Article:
The church of San Marco in Venice, Italy holds a treasure trove of artworks and other objects made of precious materials and lavishly decorated with gems, pearls, and enamels. But while many of these objects have sat in San Marco for centuries, not all of them originally come from Venice or even Italy, as their Greek inscriptions suggest. Instead, several objects in the treasury of San Marco were produced in the Eastern Roman “Byzantine” Empire, whose capital was Constantinople (modern Istanbul).  How did they get to Venice?
In 1204, Venetians were among the crusaders of the Fourth Crusade who sacked Constantinople and looted its great palaces and churches. The crusaders melted down many objects of precious metals that could be easily converted into money. But they also brought home objects and donated them to churches like San Marco. Such objects were likely preserved because of their precious materials, artistic beauty, and sacred functions, as well as the fact that many were made of materials like stone or glass that could not be melted down and converted into money. In their new settings, some objects continued to be used for their original functions, while other objects were repurposed for new uses. Such works illustrate how portable objects could move between cultures and be reused in the medieval world.
Reusing ancient stone vessels
Perhaps surprisingly, some of the Eastern Roman (Byzantine) objects in the treasury of San Marco were themselves products of reuse of even older objects from the ancient world. Consider the example of two tenth-century chalices—one with handles and one without—which bear inscriptions that refer to an Eastern Roman emperor named Romanos (either Romanos I Lekapenos, or Romanos II. The Romanos chalice with handles combines a sardonyx stone bowl with delicately carved handles and a silver gilt setting. It is decorated with precious stones and colorful cloisonné enamel icons of Christ, angels, and saints. An enamel inscription beneath the bowl of the chalice reads: “Lord help Romanos, the Orthodox ruler.”
The Romanos chalice without handles similarly combines a sardonyx stone bowl with a silver gilt setting and is decorated with enamels and pearls. The same inscription referring to Romanos appears around the base of the chalice, telling us that this vessel must have been produced for the same emperor Romanos.
In Constantinople, these opulent objects were once used in the celebration of the Eucharist, in which bread and wine were offered to God, then consumed by worshippers as the body and blood of Christ. It is easy to imagine the worshippers’ awe as they approached these shining vessels, which mediated their encounter with Christ. Catching a glimpse of the inscriptions on these vessels, worshippers might have spoken the inscribed prayer on behalf of the emperor.
The stone bowls of both chalices were ornately carved by highly skilled artisans. Although they are difficult to date with precision, art historians believe that they were not fashioned in the tenth century when the chalices were made. More likely, they were produced in antiquity, centuries earlier. Although the stone bowls were not originally intended for Christian chalices, the emperor Romanos (I or II) likely commissioned artisans to transform these stone bowls into chalices because of their exquisite craftsmanship and because their red hues and swirling textures evoked the wine of the Eucharist, believed to be the blood of Christ.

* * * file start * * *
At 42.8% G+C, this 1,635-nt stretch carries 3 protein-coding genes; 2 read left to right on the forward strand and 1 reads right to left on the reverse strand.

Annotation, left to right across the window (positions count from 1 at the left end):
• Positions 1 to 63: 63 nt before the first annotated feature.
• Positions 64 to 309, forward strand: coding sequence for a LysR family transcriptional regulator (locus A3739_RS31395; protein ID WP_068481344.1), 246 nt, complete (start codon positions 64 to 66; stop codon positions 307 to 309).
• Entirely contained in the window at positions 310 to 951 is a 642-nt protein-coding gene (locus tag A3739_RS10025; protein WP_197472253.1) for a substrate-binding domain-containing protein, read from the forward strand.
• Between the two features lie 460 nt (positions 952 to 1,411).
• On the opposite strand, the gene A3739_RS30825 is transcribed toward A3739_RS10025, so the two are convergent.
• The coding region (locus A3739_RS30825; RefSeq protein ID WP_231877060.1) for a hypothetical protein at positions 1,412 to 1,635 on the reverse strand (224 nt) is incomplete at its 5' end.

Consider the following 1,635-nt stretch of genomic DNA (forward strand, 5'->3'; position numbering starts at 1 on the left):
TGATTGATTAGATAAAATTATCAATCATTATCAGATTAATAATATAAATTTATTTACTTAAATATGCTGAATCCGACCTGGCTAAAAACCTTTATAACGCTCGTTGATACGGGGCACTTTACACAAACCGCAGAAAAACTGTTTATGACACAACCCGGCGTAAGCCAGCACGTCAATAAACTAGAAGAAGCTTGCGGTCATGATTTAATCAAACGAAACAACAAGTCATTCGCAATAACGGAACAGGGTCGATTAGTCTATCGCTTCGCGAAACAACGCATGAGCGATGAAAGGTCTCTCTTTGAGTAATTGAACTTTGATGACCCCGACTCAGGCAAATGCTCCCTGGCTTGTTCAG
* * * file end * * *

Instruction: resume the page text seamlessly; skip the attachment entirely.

Reusing Islamic glass
Another chalice in San Marco, also likely looted from Constantinople by the crusaders, incorporates a vivid green glass bowl of Islamic origin. Decorated with a stylized running hare motif, the bowl was cut with a rotating wheel, a lapidary technique commonly used for sculpting stones. As such, it was likely produced in Islamic lands: either in ninth- or tenth-century Iran, or perhaps tenth- or eleventh-century Egypt, where this technique was used. Eastern Roman artisans probably transformed the green glass bowl into a chalice in the eleventh century with the addition of a silver gilt setting, gems and pearls, and an enamel inscription. Now partially lost, the inscription once read, “Drink of this all of you, this is my blood of the new covenant, which is shed for you and for many for the remission of sins.” These words, spoken by Christ at the Last Supper and repeated by the clergy during the celebration of the Eucharist in the Eastern Roman Empire, enable art historians to identify this vessel as a Eucharistic chalice with confidence.
But how did this Islamic bowl end up in the Eastern Roman Empire and why did the Eastern Romans transform it into a chalice for the Eucharist?
It is possible that the green glass bowl came to Constantinople the same way that it eventually traveled from Constantinople to Venice: as booty from war (though not a crusade). The Eastern Romans made military gains against their Islamic neighbors to the east during this period and may have taken this glass bowl as plunder from Islamic lands. On the other hand, war was not the only way that objects traveled between cultures in the medieval Mediterranean, and there is no evidence that this bowl was brought to Constantinople as war booty. Historical documents record that glass vessels like this one were sometimes among luxury objects exchanged as diplomatic gifts by Eastern Roman rulers and their Islamic neighbors, so it is possible the green glass bowl came to Constantinople as a diplomatic gift from the Abbasids, Fatimids, or some other people. It is also possible that the green glass bowl simply came to Constantinople through trade. The tenth-century Book of the Eparch (a book of Eastern Roman commercial law) testifies that there was a market for Islamic goods in Constantinople at this time. But since we lack explicit textual evidence to corroborate any of these theories, we cannot say for certain how the green glass bowl came to Constantinople.